A Study of work-family conflict in Sri Lanka: Negotiations of exchange relationships in family and at work. (forthcoming)
With the increase in dual-earner couples, conflict and balance between family and work lives have become important issues for families and organizations. Manageable work-family conflict allows individuals to combine work and care. An individual’s relationship with important others, such as a partner/spouse, is argued to be essential for understanding work-family conflict. The relationship with the supervisor can also be an important factor in this understanding. Further, most work-family conflict research has been conducted in Western cultures. However, due to globalization and workforce mobility there is a growing need to understand work-family conflict in non-Western cultures.
Therefore, this study’s aim is to understand how individuals who are part of dual-earner couples experience and deal with work-family conflict in Sri Lanka. Twenty-five interviews were conducted to identify if and how couples negotiated within their marital relationships, and between themselves and their supervisors, to reduce or cope with work-family conflict. The interviews show that the majority of the individuals in this sample engaged in formal or informal negotiation of the exchange relationships at home and at work to alleviate family- or work-derived conflict. Whether at home or at work, it was the individual who experienced the inequality in the exchange relationship who was likely to initiate the negotiation. As a result, negotiations at home were more likely to be initiated by the women than the men, and negotiations at work were initiated by the interviewees rather than by their supervisors.
Further, the interviews indicated that negotiations with one’s spouse and supervisor were about contributions. Negotiations regarding other aspects of the social exchange such as trust, respect, and affect were not reported. By “contribution” we mean, for instance, the perception of the current level of household-oriented activity each partner puts forth towards the (explicit or implicit) mutual goals of the family.
In addition, the interviews revealed an influence of spouse’s gender role ideology on the success of the negotiation at home. Although negotiations with spouses had predominantly positive effects for this sample of dual-earner Sri Lankan couples, when husbands believed in a traditional gender role ideology, the wives were not successful in negotiating at home.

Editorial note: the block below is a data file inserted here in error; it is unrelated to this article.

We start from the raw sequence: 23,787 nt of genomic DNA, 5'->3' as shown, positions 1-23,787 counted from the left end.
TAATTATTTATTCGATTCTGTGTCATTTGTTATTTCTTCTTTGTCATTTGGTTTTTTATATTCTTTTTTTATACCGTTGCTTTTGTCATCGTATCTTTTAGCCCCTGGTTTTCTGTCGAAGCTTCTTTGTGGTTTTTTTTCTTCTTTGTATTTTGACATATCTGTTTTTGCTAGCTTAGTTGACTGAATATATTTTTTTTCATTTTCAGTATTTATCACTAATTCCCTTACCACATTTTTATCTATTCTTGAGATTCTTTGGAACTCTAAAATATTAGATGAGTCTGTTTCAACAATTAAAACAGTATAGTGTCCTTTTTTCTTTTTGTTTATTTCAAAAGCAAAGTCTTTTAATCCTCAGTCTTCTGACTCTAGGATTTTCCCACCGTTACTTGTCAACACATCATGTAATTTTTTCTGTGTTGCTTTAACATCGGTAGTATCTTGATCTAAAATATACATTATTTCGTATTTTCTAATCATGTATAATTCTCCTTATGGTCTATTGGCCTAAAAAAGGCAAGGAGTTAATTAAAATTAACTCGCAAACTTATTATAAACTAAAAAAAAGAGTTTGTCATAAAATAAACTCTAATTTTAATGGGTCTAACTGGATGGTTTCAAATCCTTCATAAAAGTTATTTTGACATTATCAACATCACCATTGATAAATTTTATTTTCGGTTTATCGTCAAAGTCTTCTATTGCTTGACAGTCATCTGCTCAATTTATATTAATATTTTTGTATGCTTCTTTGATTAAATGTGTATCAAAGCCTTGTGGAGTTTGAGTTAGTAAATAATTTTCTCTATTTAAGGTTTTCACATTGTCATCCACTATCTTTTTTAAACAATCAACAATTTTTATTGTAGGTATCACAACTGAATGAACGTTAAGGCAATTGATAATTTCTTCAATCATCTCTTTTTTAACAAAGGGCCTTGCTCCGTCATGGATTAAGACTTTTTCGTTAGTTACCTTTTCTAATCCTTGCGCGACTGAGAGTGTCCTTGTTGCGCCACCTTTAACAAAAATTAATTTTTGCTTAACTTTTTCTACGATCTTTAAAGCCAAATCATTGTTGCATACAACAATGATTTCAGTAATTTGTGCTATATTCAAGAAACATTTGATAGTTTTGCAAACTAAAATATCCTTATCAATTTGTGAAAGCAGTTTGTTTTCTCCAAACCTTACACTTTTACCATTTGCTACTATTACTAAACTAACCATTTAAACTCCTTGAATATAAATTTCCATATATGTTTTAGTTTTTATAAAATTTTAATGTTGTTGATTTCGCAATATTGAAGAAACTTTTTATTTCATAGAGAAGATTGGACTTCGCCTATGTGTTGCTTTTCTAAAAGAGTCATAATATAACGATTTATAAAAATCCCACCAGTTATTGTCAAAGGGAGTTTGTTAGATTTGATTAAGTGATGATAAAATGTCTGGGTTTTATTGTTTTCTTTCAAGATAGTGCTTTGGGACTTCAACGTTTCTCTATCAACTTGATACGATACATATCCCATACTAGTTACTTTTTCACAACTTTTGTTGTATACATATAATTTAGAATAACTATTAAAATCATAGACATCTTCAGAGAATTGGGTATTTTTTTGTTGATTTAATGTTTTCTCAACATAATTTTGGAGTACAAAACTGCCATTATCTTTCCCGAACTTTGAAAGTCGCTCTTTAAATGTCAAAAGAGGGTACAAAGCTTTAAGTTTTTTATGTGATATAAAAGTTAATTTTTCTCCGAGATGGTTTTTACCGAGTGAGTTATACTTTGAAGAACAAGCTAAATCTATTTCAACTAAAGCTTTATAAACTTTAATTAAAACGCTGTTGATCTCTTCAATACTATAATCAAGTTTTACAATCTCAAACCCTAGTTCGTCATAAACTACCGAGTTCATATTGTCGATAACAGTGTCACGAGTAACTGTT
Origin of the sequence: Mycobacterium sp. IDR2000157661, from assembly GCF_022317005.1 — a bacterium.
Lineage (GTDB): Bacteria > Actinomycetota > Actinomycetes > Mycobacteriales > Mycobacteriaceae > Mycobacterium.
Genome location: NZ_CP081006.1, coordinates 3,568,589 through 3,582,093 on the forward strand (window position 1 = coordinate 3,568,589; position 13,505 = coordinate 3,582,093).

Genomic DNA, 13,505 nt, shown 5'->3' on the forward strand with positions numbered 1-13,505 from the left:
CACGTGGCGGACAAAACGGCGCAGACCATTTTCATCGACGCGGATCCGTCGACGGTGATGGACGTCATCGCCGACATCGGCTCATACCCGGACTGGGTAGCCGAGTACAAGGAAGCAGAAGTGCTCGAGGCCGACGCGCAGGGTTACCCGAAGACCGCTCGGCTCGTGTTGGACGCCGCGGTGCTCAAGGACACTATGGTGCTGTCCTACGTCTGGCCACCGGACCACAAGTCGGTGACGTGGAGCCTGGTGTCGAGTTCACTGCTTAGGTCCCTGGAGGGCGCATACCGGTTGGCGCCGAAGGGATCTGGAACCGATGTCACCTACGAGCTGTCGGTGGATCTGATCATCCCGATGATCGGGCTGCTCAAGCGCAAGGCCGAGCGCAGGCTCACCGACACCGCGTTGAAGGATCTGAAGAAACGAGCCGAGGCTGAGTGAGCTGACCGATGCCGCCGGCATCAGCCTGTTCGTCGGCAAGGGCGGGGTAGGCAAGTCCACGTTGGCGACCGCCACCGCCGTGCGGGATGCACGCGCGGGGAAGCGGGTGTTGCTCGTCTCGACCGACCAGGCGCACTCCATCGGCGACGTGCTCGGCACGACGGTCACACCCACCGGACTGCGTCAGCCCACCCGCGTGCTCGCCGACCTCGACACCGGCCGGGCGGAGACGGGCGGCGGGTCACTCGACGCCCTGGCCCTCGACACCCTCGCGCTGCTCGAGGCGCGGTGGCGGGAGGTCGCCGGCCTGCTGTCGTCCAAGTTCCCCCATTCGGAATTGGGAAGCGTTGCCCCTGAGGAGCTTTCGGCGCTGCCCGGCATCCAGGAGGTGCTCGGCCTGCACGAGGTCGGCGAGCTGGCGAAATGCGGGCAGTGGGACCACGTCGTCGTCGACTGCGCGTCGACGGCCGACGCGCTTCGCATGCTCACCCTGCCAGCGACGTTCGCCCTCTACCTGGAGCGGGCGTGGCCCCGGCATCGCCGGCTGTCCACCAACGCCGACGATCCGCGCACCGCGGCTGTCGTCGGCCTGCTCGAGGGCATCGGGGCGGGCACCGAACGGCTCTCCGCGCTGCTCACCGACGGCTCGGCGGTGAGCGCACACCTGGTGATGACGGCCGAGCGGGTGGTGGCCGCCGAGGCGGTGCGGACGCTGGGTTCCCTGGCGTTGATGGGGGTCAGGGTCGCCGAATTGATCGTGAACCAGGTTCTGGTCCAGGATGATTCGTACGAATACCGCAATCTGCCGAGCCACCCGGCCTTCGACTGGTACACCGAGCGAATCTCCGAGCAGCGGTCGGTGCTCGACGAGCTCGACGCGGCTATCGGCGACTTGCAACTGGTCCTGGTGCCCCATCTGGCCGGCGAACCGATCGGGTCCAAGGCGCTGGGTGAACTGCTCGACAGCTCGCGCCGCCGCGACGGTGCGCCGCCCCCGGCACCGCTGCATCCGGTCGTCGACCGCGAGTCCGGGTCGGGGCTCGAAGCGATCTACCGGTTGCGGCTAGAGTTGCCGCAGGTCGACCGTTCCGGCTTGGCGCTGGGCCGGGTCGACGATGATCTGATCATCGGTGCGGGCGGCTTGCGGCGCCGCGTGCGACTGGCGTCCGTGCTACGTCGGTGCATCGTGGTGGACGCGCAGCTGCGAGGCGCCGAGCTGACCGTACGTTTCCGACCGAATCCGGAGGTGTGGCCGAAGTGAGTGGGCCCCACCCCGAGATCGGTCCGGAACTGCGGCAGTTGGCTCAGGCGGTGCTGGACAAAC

Further, despite the Eastern cultural values of high power distance, individuals’ negotiations with their supervisors yielded positive outcomes. Hence, we have one recommendation for individuals and another for supervisors. Individuals living in Eastern countries, such as Sri Lanka, are encouraged to initiate negotiations with their supervisors when they feel it is possible to obtain favorable outcomes. Such negotiations involve, for example, the implementation of family-friendly programs, such as flexible work practices (e.g., compressed work week, flexi-hours) and control over work hours. In contrast to many Western countries, such family-friendly policies and practices are not officially offered by many Sri Lankan organizations. Therefore, we encourage supervisors to be supportive of their employees by being open to suggestions that minimize work-family conflict.
Two additional cultural characteristics emerged from the interviews. First, dual-earner couples in Sri Lanka rely heavily on their parents and/or in-laws for help with household and child care responsibilities. This family-based arrangement is not found in most Western countries, and yet it helps dual-earner couples, especially the women, reduce or cope with their work-family conflict. Second, dual-earner couples in Sri Lanka might be embracing a combination of Eastern and Western values that help them cope with work-family conflict. For example, possibly as a result of high education and urban living, most of the Sri Lankan individuals in dual-earner couple situations exhibit less traditional gender ideologies than what would be expected in an Eastern society. Yet, they still use the typically Oriental extended social network of parents/family to assist them in taking care of children.
P. Kailasapathy and Isabel Metz. "A Study of work-family conflict in Sri Lanka: Negotiations of exchange relationships in family and at work. (forthcoming)" Journal of Social Issues (2012).